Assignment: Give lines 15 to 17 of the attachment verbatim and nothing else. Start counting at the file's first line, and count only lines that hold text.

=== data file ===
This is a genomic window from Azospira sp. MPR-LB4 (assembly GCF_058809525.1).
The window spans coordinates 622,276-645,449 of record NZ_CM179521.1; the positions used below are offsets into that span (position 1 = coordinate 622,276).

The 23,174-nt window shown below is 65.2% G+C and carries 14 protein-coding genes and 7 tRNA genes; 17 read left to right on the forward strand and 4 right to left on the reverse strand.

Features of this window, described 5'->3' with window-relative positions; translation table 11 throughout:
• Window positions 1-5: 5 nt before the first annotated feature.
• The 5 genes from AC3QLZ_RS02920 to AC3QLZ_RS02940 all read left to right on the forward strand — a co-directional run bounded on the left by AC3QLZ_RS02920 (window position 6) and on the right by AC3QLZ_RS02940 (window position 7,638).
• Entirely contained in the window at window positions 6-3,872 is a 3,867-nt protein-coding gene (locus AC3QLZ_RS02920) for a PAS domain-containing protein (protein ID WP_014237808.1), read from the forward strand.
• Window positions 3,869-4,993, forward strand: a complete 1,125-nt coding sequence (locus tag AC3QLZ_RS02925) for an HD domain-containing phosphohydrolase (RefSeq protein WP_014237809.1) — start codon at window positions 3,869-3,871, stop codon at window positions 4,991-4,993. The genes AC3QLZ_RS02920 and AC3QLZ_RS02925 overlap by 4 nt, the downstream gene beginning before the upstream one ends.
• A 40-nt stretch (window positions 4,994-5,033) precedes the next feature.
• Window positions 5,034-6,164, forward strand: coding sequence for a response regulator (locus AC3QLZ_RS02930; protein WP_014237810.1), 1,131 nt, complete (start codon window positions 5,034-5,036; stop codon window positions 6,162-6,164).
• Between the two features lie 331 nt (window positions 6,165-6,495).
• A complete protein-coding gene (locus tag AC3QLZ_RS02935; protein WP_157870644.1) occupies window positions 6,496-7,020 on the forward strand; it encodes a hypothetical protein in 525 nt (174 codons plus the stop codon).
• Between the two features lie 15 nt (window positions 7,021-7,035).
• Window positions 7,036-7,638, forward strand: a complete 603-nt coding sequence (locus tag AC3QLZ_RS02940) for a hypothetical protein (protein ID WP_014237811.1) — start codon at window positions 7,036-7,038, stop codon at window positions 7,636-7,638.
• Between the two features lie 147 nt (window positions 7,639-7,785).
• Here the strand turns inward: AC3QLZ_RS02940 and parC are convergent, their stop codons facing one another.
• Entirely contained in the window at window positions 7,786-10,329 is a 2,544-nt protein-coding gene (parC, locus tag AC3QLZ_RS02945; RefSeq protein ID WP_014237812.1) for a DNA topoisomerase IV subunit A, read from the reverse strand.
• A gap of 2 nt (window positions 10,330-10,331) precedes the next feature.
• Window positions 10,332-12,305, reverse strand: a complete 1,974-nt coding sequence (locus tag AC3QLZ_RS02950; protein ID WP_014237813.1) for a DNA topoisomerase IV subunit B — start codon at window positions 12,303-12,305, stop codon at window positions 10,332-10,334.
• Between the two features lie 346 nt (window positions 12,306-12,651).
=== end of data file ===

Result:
• Between the two features lie 147 nt (window positions 7,639-7,785).
• Here the strand turns inward: AC3QLZ_RS02940 and parC are convergent, their stop codons facing one another.
• Entirely contained in the window at window positions 7,786-10,329 is a 2,544-nt protein-coding gene (parC, locus tag AC3QLZ_RS02945; RefSeq protein ID WP_014237812.1) for a DNA topoisomerase IV subunit A, read from the reverse strand.